Eastern Michigan University
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Applied Drama/Theatre for the Young

Master of Fine Arts in Applied Drama/Theatre for the Young

Master of Arts in Theatre w/ Concentration in Applied Drama/Theatre For The Young

One of only six comparable programs in the country, the graduate program in Applied Drama and Theatre for the Young is committed to the power of the theatre arts as a positive catalyst in the lives of young people and their communities. This field of study is organized around three principal contexts:

  • Applied Theatre for Community Development
  • Theatre for Young Audiences (TYA)
  • Drama/Theatre for Human Development and Education

The program offers two highly specialized degrees (both MFA and MA), and is available to both full- and part- time students. The program seeks to:

  • Foster a high level of artistry in theatre for young and family audiences.
  • Give a powerful voice to individuals and communities through performance.
  • Engage children and adolescents as both audience members and artists.
  • Enrich understanding about the power of the arts for teaching and learning.
  • Encourage new play development and the creation of original works.
  • Give students the practical skills to pursue these goals professionally in such contexts as professional or community theatre, pre K-12 education, university teaching, youth theatre, community recreation programs, social service initiatives, museums, elder care facilities, etc.

As a graduate student, you'll join a family of exceptional students from all over the U.S. and abroad. Many of our students and alumni have won national and international research and artistic awards. These include a DAAD Fellowship (the German equivalent of a Fulbright Scholarship), and the Don and Elizabeth Doyle Fellowship (presented by the American Alliance for Theatre and Education to graduate students with demonstrated potential to become leading artists in theatre for young audiences).

You'll be studying under a skilled faculty, experts in both academic and creative work in the discipline. Many of our faculty members have been invited to teach and direct around the country and abroad. They are regular presenters at conferences and maintain active schedules of creative work. Students also have the opportunity to present at the Graduate Research Fair and at national conferences in addition to producing their own creative projects.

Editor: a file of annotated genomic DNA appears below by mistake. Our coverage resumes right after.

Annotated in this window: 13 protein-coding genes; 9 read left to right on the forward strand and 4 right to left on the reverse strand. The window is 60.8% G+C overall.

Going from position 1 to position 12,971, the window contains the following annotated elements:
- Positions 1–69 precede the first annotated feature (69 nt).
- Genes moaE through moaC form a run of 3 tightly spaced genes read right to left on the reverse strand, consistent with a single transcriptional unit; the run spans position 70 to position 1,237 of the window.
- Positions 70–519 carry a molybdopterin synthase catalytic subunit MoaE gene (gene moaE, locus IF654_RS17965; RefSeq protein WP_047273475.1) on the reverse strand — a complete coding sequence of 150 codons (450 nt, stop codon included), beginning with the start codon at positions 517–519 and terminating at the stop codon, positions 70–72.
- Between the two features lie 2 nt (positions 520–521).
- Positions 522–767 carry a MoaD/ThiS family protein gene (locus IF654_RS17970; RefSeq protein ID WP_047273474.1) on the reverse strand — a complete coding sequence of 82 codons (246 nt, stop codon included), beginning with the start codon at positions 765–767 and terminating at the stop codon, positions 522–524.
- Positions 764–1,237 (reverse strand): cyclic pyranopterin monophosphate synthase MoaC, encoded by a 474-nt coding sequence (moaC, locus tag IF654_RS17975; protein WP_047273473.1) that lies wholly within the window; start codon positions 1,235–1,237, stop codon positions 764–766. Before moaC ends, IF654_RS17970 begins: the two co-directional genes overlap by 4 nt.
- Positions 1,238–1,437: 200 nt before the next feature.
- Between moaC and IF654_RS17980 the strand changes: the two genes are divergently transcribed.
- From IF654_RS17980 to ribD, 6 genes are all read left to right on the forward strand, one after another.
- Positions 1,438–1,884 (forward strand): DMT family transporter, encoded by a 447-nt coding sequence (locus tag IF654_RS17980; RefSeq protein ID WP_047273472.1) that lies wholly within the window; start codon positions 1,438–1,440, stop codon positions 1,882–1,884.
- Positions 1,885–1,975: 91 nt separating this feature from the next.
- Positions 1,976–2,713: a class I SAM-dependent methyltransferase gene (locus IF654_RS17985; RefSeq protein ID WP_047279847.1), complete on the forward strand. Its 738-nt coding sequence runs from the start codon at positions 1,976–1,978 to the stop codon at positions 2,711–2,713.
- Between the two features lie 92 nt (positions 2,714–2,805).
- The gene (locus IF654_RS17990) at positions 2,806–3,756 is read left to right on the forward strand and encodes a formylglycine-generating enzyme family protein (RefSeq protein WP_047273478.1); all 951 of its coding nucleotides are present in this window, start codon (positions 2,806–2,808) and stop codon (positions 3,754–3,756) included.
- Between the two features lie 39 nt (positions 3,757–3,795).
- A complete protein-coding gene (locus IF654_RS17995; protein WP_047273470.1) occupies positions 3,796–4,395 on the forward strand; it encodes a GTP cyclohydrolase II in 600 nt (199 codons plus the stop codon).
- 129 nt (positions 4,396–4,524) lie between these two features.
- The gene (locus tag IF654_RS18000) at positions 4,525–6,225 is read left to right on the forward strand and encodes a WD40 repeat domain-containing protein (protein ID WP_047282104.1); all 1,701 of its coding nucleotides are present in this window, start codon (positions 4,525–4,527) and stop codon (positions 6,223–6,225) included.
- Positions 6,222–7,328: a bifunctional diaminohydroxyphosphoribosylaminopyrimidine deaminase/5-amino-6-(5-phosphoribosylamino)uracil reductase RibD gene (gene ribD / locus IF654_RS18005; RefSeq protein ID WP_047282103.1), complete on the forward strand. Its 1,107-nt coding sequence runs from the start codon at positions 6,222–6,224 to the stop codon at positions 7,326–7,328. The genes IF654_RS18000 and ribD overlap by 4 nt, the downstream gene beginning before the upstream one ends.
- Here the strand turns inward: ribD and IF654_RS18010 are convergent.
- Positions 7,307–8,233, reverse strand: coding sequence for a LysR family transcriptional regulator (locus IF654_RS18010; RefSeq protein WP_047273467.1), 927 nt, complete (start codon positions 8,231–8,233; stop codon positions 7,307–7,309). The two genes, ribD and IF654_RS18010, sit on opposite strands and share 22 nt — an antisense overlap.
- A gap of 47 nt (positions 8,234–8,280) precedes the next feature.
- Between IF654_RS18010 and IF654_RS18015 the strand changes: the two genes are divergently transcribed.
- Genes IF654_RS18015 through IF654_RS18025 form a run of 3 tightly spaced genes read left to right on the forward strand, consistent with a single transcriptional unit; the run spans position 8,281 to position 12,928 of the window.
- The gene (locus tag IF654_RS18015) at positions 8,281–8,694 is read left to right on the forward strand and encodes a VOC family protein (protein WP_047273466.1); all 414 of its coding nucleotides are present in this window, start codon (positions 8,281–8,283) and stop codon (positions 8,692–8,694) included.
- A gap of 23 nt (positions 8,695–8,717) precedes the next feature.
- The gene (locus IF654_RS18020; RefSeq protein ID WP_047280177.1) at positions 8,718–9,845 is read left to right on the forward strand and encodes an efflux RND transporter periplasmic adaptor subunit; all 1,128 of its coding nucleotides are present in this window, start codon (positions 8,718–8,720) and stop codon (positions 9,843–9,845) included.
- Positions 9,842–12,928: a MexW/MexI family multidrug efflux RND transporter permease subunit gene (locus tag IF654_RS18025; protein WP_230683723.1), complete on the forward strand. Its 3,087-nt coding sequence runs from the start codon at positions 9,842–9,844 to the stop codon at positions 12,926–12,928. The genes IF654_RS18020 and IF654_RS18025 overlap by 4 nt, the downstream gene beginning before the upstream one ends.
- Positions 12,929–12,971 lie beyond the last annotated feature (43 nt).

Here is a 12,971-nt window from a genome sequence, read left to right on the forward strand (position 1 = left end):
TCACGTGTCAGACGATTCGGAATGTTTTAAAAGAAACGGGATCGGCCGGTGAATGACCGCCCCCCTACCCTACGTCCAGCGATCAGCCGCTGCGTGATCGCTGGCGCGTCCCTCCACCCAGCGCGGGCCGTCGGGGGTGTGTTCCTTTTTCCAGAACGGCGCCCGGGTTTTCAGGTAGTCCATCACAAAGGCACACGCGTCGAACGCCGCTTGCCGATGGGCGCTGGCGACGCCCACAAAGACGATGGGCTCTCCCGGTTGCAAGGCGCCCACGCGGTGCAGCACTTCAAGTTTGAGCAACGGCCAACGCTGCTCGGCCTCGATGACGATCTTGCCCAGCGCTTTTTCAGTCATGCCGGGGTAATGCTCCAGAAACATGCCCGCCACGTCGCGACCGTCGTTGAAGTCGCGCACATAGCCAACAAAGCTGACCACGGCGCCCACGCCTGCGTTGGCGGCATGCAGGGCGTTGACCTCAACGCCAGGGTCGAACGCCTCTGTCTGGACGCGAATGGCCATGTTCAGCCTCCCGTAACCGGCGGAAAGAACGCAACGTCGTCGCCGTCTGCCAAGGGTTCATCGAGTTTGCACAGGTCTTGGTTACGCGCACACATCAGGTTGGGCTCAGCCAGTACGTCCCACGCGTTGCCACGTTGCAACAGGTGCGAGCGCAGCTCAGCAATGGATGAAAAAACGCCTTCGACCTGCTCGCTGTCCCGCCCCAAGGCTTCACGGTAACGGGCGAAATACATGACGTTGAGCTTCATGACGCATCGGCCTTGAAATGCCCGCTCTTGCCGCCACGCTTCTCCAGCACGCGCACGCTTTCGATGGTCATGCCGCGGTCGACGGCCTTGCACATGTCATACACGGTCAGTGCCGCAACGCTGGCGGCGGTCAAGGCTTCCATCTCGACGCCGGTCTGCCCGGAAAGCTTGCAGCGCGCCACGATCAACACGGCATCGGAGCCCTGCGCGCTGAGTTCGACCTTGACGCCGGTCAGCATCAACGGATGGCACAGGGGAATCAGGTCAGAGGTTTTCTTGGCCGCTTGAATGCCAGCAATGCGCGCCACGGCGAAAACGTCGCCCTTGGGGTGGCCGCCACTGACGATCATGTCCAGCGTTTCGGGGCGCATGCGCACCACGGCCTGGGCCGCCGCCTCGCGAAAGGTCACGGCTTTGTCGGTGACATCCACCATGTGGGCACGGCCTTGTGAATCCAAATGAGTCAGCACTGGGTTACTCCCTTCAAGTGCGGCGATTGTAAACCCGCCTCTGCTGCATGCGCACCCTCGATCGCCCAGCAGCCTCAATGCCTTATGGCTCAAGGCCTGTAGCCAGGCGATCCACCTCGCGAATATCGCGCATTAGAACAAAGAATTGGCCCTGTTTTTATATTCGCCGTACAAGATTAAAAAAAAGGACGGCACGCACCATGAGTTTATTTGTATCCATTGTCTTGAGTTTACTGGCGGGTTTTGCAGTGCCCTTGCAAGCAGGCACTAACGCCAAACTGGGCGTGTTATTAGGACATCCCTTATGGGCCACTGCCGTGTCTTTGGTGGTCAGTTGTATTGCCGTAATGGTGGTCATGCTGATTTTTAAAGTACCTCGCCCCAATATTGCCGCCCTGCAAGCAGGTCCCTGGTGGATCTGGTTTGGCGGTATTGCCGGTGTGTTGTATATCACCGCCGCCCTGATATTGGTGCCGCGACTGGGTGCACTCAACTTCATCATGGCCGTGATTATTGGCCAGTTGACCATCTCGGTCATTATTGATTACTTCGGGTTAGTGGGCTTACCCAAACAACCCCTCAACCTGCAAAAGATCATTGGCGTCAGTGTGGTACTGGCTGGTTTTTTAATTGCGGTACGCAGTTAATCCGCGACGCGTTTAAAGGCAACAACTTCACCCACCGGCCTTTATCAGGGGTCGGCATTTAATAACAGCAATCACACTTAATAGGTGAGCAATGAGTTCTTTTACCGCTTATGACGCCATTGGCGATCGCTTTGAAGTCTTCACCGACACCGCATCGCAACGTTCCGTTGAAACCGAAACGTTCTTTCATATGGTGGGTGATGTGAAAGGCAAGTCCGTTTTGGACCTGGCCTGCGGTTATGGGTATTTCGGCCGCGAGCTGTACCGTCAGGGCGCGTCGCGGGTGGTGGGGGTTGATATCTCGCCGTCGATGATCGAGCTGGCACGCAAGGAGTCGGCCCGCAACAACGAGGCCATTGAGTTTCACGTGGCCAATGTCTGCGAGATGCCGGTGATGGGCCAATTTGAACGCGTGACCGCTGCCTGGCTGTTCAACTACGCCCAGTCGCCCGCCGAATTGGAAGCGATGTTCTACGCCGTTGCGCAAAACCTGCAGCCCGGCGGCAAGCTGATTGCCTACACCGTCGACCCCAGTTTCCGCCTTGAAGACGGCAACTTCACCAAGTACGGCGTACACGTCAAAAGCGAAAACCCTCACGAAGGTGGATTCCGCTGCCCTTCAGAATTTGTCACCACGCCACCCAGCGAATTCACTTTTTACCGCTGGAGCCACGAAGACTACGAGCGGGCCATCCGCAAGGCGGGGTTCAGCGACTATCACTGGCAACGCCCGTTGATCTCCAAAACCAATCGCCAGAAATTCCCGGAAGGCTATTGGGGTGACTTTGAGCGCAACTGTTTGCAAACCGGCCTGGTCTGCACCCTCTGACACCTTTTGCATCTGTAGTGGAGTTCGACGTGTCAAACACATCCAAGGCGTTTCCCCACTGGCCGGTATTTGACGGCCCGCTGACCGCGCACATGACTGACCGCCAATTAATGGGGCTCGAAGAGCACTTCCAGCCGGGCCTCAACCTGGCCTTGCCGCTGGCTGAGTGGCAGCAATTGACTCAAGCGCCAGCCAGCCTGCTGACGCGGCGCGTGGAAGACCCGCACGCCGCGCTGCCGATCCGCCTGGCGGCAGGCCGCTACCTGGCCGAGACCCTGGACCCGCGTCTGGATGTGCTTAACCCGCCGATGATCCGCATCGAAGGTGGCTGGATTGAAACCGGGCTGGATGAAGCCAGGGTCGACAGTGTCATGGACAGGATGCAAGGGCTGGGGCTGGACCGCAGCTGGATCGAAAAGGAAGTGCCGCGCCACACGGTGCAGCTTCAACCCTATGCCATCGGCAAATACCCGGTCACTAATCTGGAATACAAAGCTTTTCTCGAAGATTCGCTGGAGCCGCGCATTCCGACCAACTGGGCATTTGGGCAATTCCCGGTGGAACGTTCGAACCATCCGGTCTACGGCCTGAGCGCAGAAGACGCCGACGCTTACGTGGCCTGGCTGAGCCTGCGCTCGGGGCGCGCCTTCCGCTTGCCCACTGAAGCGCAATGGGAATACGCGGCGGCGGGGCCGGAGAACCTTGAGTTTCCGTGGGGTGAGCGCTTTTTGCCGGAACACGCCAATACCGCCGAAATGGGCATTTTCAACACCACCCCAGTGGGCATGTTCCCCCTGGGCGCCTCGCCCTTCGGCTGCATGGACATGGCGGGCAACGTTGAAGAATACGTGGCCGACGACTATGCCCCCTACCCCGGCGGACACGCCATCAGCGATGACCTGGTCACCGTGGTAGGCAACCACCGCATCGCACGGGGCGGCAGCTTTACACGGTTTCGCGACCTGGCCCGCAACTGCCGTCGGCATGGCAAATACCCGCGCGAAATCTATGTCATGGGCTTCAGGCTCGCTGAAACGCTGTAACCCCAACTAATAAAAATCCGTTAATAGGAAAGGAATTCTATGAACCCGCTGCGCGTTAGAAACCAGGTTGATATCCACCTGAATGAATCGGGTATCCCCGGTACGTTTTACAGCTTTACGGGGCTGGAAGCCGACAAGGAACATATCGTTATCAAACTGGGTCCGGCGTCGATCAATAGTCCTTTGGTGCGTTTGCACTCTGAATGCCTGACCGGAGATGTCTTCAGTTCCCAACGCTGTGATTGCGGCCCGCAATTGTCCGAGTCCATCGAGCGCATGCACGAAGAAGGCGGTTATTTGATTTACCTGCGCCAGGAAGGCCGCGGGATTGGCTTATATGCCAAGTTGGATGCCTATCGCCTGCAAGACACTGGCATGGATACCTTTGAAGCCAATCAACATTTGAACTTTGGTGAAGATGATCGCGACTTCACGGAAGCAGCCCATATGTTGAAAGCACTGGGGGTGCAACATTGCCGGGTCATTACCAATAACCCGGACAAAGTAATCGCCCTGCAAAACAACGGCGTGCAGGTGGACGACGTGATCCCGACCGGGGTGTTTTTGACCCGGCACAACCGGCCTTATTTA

In addition to your coursework, there are many co-curricular opportunities available to you as a graduate student at EMU, including:

  • Theatre of the Young Mainstage Production—Mainstage Theatre of the Young productions are presented for school audiences and the general public. Our recent productions include Go, Dog, Go!; Bud, Not Buddy; A Laura Ingalls Wilder Christmas; Pinocchio; The Snow Queen; and The Prince, The Wolf and the Firebird.
  • Theatre of the Young Touring Productions—We also present touring theatre productions that travel to local schools. Recent productions include Sideway Stories From Wayside School, Walking the Dog, Jonathan Livingston Seagull, Antigone and The Bully Show.
  • CrossTown Theatre Troupe (CTT)
  • Applied Theatre
    • The "Safe Schools Project"
    • C2 (CloseUP Classroom)
    • Community Performance Project (CPP)

The program has a proven record of service and of sustained commitment to celebrating diversity. Our Drama/Theatre for the Young graduate students and faculty are heavily involved in community engagement and service to the EMU and southeastern Michigan communities. We partner with many community schools, arts and youth organizations such as Ypsilanti Head Start and Ozone House to develop arts-based projects that benefit the community through a wide variety of programs, including:

  • Academic Service Learning
  • GEAR UP and 21st Century Bright Futures
  • EMU's CloseUp Theatre Troupe
  • American Humanics
  • CrossTown Theatre Troupe

Representative Graduate Projects/Thesis

"Beyond the Briar Patch: An Anthology of African American Plays for Young Audiences"

"Creating and implementing the Mid-Michigan Youth Theatre and its inaugural production of HONK! "

"Negotiating Selves in a Foreign Land: an autoethnographic performance examining the complex issue of identity formation"

"Moving Forward by Playing Back: Using Drama to Unpack the Experience of Joblessness"

"A Tale of Two Princes, or 'What's the Big Whoop?'" (Performed research concerning the children's picturebook, King & King, by Linda De Haan & Stern Nijland)

Mainstage Production (Direction) of Bud Not Buddy, written by Christopher Paul Curtis and adapted for the stage by Reginald Andre Jackson

"CrossTown Theatre Troupe Handbook for future CTT teaching artists"

" Unexpected Journeys," (an ethnographic performance about the care-givers of chronically sick children)

"Using Improvisation to Bridge Social Barriers for Non-Native Speakers"

For more information, please contact Patricia Zimmer, pzimmer@emich.edu or Jessica "Decky" Alexander, Jalexande1@emich.edu.